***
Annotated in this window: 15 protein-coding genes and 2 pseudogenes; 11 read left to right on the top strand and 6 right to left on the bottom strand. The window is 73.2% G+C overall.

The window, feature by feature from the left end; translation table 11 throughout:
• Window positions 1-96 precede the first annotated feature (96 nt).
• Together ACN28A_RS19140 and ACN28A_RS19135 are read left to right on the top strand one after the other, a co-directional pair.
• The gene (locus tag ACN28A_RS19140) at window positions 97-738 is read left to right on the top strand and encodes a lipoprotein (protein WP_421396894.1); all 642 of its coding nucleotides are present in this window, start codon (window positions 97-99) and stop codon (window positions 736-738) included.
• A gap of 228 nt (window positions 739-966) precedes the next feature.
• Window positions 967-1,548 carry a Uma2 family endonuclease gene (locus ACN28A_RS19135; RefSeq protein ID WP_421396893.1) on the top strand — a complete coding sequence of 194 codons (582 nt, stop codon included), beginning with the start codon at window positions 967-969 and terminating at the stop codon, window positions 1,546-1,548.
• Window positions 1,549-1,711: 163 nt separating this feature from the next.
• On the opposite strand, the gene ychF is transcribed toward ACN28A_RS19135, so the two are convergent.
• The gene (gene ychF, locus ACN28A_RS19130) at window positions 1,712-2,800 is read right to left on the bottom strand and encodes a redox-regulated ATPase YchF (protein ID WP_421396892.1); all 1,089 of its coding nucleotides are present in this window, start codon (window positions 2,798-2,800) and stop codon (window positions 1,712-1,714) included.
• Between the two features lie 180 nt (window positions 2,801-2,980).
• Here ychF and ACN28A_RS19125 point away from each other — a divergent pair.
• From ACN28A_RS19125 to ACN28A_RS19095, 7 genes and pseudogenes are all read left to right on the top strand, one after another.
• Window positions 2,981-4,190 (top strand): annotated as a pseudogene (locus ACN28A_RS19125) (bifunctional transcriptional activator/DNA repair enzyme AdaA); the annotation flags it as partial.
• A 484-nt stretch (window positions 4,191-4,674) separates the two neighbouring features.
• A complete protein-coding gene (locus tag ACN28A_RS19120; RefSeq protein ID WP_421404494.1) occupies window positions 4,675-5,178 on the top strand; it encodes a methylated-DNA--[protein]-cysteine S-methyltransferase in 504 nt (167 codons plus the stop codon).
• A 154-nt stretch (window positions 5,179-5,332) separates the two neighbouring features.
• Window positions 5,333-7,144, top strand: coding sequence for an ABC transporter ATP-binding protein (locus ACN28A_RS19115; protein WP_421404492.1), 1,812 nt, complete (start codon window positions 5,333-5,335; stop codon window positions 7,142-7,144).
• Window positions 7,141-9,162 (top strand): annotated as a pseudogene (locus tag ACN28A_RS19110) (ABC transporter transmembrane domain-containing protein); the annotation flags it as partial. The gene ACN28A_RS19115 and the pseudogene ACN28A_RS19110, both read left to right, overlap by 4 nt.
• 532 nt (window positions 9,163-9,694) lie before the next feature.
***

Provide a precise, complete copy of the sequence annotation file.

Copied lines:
Annotated in this window: 15 protein-coding genes and 2 pseudogenes; 11 read left to right on the top strand and 6 right to left on the bottom strand. The window is 73.2% G+C overall.

The window, feature by feature from the left end; translation table 11 throughout:
• Window positions 1-96 precede the first annotated feature (96 nt).
• Together ACN28A_RS19140 and ACN28A_RS19135 are read left to right on the top strand one after the other, a co-directional pair.
• The gene (locus tag ACN28A_RS19140) at window positions 97-738 is read left to right on the top strand and encodes a lipoprotein (protein WP_421396894.1); all 642 of its coding nucleotides are present in this window, start codon (window positions 97-99) and stop codon (window positions 736-738) included.
• A gap of 228 nt (window positions 739-966) precedes the next feature.
• Window positions 967-1,548 carry a Uma2 family endonuclease gene (locus ACN28A_RS19135; RefSeq protein ID WP_421396893.1) on the top strand — a complete coding sequence of 194 codons (582 nt, stop codon included), beginning with the start codon at window positions 967-969 and terminating at the stop codon, window positions 1,546-1,548.
• Window positions 1,549-1,711: 163 nt separating this feature from the next.
• On the opposite strand, the gene ychF is transcribed toward ACN28A_RS19135, so the two are convergent.
• The gene (gene ychF, locus ACN28A_RS19130) at window positions 1,712-2,800 is read right to left on the bottom strand and encodes a redox-regulated ATPase YchF (protein ID WP_421396892.1); all 1,089 of its coding nucleotides are present in this window, start codon (window positions 2,798-2,800) and stop codon (window positions 1,712-1,714) included.
• Between the two features lie 180 nt (window positions 2,801-2,980).
• Here ychF and ACN28A_RS19125 point away from each other — a divergent pair.
• From ACN28A_RS19125 to ACN28A_RS19095, 7 genes and pseudogenes are all read left to right on the top strand, one after another.
• Window positions 2,981-4,190 (top strand): annotated as a pseudogene (locus ACN28A_RS19125) (bifunctional transcriptional activator/DNA repair enzyme AdaA); the annotation flags it as partial.
• A 484-nt stretch (window positions 4,191-4,674) separates the two neighbouring features.
• A complete protein-coding gene (locus tag ACN28A_RS19120; RefSeq protein ID WP_421404494.1) occupies window positions 4,675-5,178 on the top strand; it encodes a methylated-DNA--[protein]-cysteine S-methyltransferase in 504 nt (167 codons plus the stop codon).
• A 154-nt stretch (window positions 5,179-5,332) separates the two neighbouring features.
• Window positions 5,333-7,144, top strand: coding sequence for an ABC transporter ATP-binding protein (locus ACN28A_RS19115; protein WP_421404492.1), 1,812 nt, complete (start codon window positions 5,333-5,335; stop codon window positions 7,142-7,144).
• Window positions 7,141-9,162 (top strand): annotated as a pseudogene (locus tag ACN28A_RS19110) (ABC transporter transmembrane domain-containing protein); the annotation flags it as partial. The gene ACN28A_RS19115 and the pseudogene ACN28A_RS19110, both read left to right, overlap by 4 nt.
• 532 nt (window positions 9,163-9,694) lie before the next feature.